The Ngorongoro Crater is a destination in itself and the world’s largest unbroken volcanic caldera. Hidden within is what can only be described as a ‘Garden of Eden’, filled with a myriad of small ecosystems that support a variety of animals, many of which are permeant residents.
So when is the best time to visit the Serengeti?
There is excellent resident game year round in almost every reserve or community area making the Serengeti a year-round destination. But different regions are better at different times of the year – depending on the rains. As the wildebeest migration work their way across the plains it is almost just a matter of choosing where they will be. Visiting each area when the migration passes through offers the chance of seeing outstanding wildlife encounters.
Visiting each area outside migration time also has its benefits. With less demand for accommodation there are generally fewer guests. This means two things; you can relax and enjoy your experience at a camp or lodge a little more; and there are less vehicles out on a daily basis, making sightings more intimate, and in some cases completely exclusive.
andbeyond Serengeti Under Canvas
Following the migration
For close to 6 months of the year the migration is set on the short grass plains of the southern Serengeti and the Ngorongoro Conservation area. Whilst they are in this region, during January and February, the wildebeest give birth to more than 400,000 calves in just 3 weeks. This incredibly short breeding season is a defensive mechanism to minimise the loss of young to predators.
As the season’s change and the southern Serengeti dries out, the wildebeest and zebra begin to head north/north-west towards the longer grasses of the Western Corridor and Grumeti Game Reserve. June and July marks the time that most of the mating takes place.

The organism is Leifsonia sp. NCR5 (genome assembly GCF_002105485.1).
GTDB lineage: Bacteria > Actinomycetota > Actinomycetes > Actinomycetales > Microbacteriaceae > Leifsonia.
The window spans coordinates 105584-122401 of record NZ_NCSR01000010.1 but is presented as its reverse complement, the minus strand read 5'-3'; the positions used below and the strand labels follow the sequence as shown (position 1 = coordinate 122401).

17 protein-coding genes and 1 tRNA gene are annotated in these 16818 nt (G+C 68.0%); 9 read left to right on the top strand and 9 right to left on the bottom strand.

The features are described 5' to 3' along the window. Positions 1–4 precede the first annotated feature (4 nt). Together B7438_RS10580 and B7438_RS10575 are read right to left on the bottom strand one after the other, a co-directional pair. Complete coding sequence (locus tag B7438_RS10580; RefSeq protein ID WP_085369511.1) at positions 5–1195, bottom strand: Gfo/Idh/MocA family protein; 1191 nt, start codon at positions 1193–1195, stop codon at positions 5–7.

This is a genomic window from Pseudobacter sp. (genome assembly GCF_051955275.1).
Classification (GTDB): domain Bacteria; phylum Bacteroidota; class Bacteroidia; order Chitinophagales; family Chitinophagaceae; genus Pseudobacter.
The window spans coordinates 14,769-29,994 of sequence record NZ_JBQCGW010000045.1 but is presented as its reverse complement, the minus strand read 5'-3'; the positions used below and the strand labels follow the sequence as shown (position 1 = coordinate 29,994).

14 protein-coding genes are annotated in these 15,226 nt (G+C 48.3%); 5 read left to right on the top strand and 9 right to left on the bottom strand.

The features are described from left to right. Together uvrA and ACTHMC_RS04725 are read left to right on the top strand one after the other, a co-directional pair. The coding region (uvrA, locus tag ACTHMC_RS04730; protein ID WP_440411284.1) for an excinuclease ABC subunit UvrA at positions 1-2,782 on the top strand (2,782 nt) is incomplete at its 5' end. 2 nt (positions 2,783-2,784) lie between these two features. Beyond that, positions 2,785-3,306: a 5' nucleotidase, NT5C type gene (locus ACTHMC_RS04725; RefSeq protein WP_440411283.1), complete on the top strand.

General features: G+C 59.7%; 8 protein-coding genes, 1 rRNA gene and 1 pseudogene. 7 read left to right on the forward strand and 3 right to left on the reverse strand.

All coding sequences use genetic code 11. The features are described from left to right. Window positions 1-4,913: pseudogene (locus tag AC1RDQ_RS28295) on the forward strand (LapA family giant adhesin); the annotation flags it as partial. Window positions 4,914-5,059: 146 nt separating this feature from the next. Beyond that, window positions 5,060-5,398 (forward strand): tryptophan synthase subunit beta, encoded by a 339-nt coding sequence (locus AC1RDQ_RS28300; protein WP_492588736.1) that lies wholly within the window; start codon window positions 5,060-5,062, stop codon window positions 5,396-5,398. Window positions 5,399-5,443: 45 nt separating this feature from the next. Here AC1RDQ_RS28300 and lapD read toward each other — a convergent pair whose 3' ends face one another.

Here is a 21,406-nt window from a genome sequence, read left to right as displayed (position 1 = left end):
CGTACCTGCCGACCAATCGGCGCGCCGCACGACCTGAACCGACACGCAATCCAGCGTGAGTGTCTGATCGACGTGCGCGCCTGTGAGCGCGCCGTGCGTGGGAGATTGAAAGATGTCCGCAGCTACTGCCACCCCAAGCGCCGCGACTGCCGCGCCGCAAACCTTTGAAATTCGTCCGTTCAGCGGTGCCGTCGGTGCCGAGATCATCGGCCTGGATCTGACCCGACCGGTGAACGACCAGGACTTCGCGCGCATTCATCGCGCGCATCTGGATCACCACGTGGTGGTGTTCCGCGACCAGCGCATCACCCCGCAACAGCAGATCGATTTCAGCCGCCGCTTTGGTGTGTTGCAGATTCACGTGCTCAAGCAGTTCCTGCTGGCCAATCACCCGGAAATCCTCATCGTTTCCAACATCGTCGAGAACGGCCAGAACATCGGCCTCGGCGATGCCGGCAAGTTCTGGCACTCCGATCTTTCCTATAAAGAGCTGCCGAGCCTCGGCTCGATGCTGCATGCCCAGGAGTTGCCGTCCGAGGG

Depending on the rains, from late July the first few wildebeest start migrating into the far north of the Serengeti and into Kenya’s renowned Masai Mara Game Reserve. However, depending on where the rains are, they may stay longer in Tanzania before moving north into to Masai Mara; or move back and forth between two different regions.
Along their journey wildebeest and zebra don’t only face the daily hassles presented by predators, but also the daunting challenges and danger of river crossings. A river crossing is possibly one of their greatest fears; as they navigate the steep banks and run the gauntlet of turbulent and crocodile infested waters.
Wildebeest crossing crocodile infested waters
Witnessing one of these famous river crossings is an undoubtable highlight of any safari. Waiting for this to occur requires patience. The fear within the herd often means that they can hesitate for hours on its banks or even retreat and return to the safety of the grassy plains. However when the first wildebeest or zebra crosses, it’s on for young and old. Once an individual decides to go for broke, the rest of the herd plucks up the courage and follows – frantically swimming across to the other side. Crossings can vary in size from a few hundred individuals to a few thousand, but each one is a memorable experience.
Zebra and wildebeest crossing
This remarkable annual migration is a continuous way of life for these animals and is truly one of Africa’s most iconic safari experiences.
Safari drive through the Serengeti